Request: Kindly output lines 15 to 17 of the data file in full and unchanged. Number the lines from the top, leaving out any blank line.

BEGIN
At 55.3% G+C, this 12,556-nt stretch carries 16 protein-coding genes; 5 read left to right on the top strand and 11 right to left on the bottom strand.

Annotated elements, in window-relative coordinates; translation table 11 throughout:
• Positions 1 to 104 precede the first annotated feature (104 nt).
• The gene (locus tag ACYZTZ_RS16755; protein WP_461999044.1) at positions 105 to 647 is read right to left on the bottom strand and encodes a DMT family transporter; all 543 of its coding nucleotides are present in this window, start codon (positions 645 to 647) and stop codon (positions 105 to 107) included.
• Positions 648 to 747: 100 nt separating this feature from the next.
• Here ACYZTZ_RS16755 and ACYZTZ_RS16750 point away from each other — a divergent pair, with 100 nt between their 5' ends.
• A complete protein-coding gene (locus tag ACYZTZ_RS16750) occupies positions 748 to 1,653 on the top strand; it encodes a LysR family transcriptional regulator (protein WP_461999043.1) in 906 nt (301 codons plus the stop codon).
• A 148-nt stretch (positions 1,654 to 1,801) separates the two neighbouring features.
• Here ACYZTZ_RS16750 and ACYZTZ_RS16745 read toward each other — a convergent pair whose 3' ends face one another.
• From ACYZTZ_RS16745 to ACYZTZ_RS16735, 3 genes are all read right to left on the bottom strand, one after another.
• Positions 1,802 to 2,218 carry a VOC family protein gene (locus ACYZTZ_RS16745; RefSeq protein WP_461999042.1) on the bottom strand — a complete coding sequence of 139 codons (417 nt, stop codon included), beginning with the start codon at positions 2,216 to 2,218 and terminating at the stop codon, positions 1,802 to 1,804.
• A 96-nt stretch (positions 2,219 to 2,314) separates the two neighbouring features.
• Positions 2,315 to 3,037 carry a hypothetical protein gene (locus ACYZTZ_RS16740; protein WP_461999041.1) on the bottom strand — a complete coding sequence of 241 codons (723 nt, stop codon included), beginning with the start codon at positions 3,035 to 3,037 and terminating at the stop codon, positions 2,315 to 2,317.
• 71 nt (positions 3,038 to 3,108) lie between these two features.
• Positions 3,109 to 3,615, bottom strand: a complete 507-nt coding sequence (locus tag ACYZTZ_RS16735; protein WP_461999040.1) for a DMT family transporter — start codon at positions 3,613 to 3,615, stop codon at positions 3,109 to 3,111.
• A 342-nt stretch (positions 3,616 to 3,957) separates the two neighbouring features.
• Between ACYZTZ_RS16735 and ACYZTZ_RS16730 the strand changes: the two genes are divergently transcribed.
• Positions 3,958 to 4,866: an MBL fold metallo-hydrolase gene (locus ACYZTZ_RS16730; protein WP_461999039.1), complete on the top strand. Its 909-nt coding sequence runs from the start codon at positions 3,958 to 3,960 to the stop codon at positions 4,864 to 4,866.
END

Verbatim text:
• Positions 3,109 to 3,615, bottom strand: a complete 507-nt coding sequence (locus tag ACYZTZ_RS16735; protein WP_461999040.1) for a DMT family transporter — start codon at positions 3,613 to 3,615, stop codon at positions 3,109 to 3,111.
• A 342-nt stretch (positions 3,616 to 3,957) separates the two neighbouring features.
• Between ACYZTZ_RS16735 and ACYZTZ_RS16730 the strand changes: the two genes are divergently transcribed.